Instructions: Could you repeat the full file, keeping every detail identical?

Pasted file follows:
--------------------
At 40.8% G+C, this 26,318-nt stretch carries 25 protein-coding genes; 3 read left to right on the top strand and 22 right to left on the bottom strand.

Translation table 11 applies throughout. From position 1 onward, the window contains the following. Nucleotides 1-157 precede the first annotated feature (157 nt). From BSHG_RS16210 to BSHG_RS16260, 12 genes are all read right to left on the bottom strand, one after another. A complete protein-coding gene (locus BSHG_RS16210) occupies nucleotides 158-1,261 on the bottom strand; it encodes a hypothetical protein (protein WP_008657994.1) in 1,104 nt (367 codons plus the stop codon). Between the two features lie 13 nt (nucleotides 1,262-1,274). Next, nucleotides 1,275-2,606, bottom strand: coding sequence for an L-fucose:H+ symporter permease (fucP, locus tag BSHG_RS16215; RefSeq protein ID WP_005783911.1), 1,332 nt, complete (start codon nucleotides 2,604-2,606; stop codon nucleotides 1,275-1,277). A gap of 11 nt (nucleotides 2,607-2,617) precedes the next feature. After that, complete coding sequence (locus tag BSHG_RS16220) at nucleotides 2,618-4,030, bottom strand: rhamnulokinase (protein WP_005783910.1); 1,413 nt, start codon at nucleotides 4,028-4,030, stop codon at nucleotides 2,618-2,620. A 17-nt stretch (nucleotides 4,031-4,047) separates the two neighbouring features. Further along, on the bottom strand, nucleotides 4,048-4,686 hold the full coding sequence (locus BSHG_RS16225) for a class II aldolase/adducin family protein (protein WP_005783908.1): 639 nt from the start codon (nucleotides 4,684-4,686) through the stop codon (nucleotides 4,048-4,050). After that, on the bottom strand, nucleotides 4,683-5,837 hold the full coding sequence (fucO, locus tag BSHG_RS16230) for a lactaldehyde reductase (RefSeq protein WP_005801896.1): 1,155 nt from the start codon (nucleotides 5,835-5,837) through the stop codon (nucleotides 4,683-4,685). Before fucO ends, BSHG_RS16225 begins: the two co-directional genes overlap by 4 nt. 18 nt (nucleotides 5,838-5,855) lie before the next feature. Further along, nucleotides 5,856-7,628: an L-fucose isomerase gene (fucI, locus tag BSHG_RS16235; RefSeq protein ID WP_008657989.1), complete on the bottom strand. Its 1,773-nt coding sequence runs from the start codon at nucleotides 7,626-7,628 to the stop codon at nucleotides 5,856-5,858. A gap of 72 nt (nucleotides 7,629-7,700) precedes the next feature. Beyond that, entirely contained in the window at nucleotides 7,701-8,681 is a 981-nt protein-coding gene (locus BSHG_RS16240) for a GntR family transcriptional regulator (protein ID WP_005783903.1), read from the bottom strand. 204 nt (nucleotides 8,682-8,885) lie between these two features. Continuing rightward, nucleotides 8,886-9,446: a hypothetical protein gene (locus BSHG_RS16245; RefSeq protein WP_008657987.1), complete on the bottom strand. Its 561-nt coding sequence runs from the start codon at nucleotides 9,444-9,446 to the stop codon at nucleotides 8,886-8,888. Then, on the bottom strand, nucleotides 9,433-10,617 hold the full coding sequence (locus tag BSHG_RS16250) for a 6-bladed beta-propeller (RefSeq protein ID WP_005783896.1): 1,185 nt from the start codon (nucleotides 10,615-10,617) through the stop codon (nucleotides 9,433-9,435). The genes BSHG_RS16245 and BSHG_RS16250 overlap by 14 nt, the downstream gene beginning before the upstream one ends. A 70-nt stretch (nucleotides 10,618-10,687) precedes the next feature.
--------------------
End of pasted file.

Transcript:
At 40.8% G+C, this 26,318-nt stretch carries 25 protein-coding genes; 3 read left to right on the top strand and 22 right to left on the bottom strand.

Translation table 11 applies throughout. From position 1 onward, the window contains the following. Nucleotides 1-157 precede the first annotated feature (157 nt). From BSHG_RS16210 to BSHG_RS16260, 12 genes are all read right to left on the bottom strand, one after another. A complete protein-coding gene (locus BSHG_RS16210) occupies nucleotides 158-1,261 on the bottom strand; it encodes a hypothetical protein (protein WP_008657994.1) in 1,104 nt (367 codons plus the stop codon). Between the two features lie 13 nt (nucleotides 1,262-1,274). Next, nucleotides 1,275-2,606, bottom strand: coding sequence for an L-fucose:H+ symporter permease (fucP, locus tag BSHG_RS16215; RefSeq protein ID WP_005783911.1), 1,332 nt, complete (start codon nucleotides 2,604-2,606; stop codon nucleotides 1,275-1,277). A gap of 11 nt (nucleotides 2,607-2,617) precedes the next feature. After that, complete coding sequence (locus tag BSHG_RS16220) at nucleotides 2,618-4,030, bottom strand: rhamnulokinase (protein WP_005783910.1); 1,413 nt, start codon at nucleotides 4,028-4,030, stop codon at nucleotides 2,618-2,620. A 17-nt stretch (nucleotides 4,031-4,047) separates the two neighbouring features. Further along, on the bottom strand, nucleotides 4,048-4,686 hold the full coding sequence (locus BSHG_RS16225) for a class II aldolase/adducin family protein (protein WP_005783908.1): 639 nt from the start codon (nucleotides 4,684-4,686) through the stop codon (nucleotides 4,048-4,050). After that, on the bottom strand, nucleotides 4,683-5,837 hold the full coding sequence (fucO, locus tag BSHG_RS16230) for a lactaldehyde reductase (RefSeq protein WP_005801896.1): 1,155 nt from the start codon (nucleotides 5,835-5,837) through the stop codon (nucleotides 4,683-4,685). Before fucO ends, BSHG_RS16225 begins: the two co-directional genes overlap by 4 nt. 18 nt (nucleotides 5,838-5,855) lie before the next feature. Further along, nucleotides 5,856-7,628: an L-fucose isomerase gene (fucI, locus tag BSHG_RS16235; RefSeq protein ID WP_008657989.1), complete on the bottom strand. Its 1,773-nt coding sequence runs from the start codon at nucleotides 7,626-7,628 to the stop codon at nucleotides 5,856-5,858. A gap of 72 nt (nucleotides 7,629-7,700) precedes the next feature. Beyond that, entirely contained in the window at nucleotides 7,701-8,681 is a 981-nt protein-coding gene (locus BSHG_RS16240) for a GntR family transcriptional regulator (protein ID WP_005783903.1), read from the bottom strand. 204 nt (nucleotides 8,682-8,885) lie between these two features. Continuing rightward, nucleotides 8,886-9,446: a hypothetical protein gene (locus BSHG_RS16245; RefSeq protein WP_008657987.1), complete on the bottom strand. Its 561-nt coding sequence runs from the start codon at nucleotides 9,444-9,446 to the stop codon at nucleotides 8,886-8,888. Then, on the bottom strand, nucleotides 9,433-10,617 hold the full coding sequence (locus tag BSHG_RS16250) for a 6-bladed beta-propeller (RefSeq protein ID WP_005783896.1): 1,185 nt from the start codon (nucleotides 10,615-10,617) through the stop codon (nucleotides 9,433-9,435). The genes BSHG_RS16245 and BSHG_RS16250 overlap by 14 nt, the downstream gene beginning before the upstream one ends. A 70-nt stretch (nucleotides 10,618-10,687) precedes the next feature.